Start on NE 76th Street just inside guard gate ► East on 76th Street / Belle Meade Boulevard to NE 9th Avenue ► North on 9th Avenue, over bridge, to Belle Meade Island ► Loop back to 76th Street/Belle Meade Boulevard ► East on Belle Meade Boulevard to 72nd Terrace ► West on 72nd Terrace to NE 7th Avenue ► North on 7th Avenue to 76th Street ► Exit Belle Meade west on 76th Street to NE 4th Court ► South on 4th Court to 54th Street ► Cross over railroad tracks to Biscayne Boulevard ► South on Biscayne Boulevard sidewalk to 50th Terrace ► East on 50th Terrace to Morningside Park ► Explore park, then exit on 55th Terrace ► West on 55th Terrace to 5th Avenue ► North on 5th Avenue to Biscayne Boulevard ► North on Biscayne Boulevard to NE 62nd Street ► West on 62nd Street to NE 2nd Avenue ► North on 2nd Avenue two blocks to Little Haiti Soccer Park ► Exit soccer park south on 2nd Avenue to 59th Terrace ► East on 59th Terrace to Little Haiti Cultural Center ► Exit cultural center east on 59th Terrace to NE 4th Avenue ► North on 4th Avenue to 61st Street ► East on 61st Street to 5th Avenue ► North on 5th Avenue to 76th Street ► East on 76th Street to Belle Meade starting point.

 

NORTH MIAMI BEACH

Cover_6My cycling companion for this ride, Hank Sanchez-Resnik, is the kind of retiree Miami needs. He has a keen sense of adventure. For exercise he regularly bikes 60 miles a day from his home on Key Biscayne. He utilizes his bike for everyday errands whenever possible.

Years before coming to Miami, Sanchez-Resnik founded the advocacy group Bicycle Friendly Berkeley in California. Here he channels his discontent with Miami’s bicycling infrastructure into the Green Mobility Network, where he sits on the board of directors.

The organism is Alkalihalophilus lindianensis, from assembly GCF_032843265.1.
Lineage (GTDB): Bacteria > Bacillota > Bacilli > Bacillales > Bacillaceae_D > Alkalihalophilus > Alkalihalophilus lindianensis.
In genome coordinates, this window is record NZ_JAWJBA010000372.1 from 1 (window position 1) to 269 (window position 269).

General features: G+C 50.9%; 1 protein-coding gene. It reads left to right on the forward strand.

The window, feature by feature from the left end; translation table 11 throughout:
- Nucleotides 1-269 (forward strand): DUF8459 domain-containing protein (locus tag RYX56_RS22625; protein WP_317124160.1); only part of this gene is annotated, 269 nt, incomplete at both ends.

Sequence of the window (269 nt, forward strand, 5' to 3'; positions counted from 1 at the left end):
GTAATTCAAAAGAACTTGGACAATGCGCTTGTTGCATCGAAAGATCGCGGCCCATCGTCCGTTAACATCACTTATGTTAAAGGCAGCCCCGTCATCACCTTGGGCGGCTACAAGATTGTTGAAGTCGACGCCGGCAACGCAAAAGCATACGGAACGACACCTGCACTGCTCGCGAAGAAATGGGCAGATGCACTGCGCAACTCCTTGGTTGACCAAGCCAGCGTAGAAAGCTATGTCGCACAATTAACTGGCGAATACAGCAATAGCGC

Our ride this day has as its goal a pleasant excursion linking three attractions: East Greynolds Park, Oleta River State Park, and the Ancient Spanish Monastery. with the goal of seeing if we could connect the three sights for a pleasant excursion. We can see challenges before we even begin. Studying a map, I anticipate riding on narrow sidewalks and bike paths next to eight-lane, high-speed thoroughfares. For that reason it is just too dangerous a ride for children.

We start our journey in the parking lot of East Greynolds Park, which is a pleasant nature preserve with a dog-run area, a dock on Maule Lake for fishing, and some paths winding through the wooded areas. The greenery keeps down the temperature. You can barely hear the din of traffic on Biscayne Boulevard.

We steel ourselves for the ride to Oleta River State Park, first on the eastern sidewalk of the Boulevard, then the northern sidewalk along NE 163rd Street. It’s not exactly a relaxing ride, but relatively safe. Then we experience a jolt upon leaving 163rd for Oleta.

We’ve passed through some kind of urban worm hole. All is quiet, natural, soothing. The bicyclist’s two-dollar entrance fee seems more like a humble offering to Mother Nature.

The park may be best known for its 15-miles of off-road bicycling trails, but it is also picnic heaven. We pedal past mangrove forests. People swim and fish off the park’s sandy beach. The picnic tables, grills, and pavilions are empty on this weekday morning, but we can imagine the crowds during the weekends.

Bicycling the path out to the rustic, air-conditioned rental cabins, we are surrounded by shady, fragrant pines. There we meet Warren Lopez, a Honduran barber and experienced cyclist now based in Miami. He is training for an ambitious bicycle tour of South America. “Tell people to be careful when bicycling here in Miami,” he warns. Sanchez-Resnik hands him a Green Mobility Network flyer in hopes of recruiting a future advocate.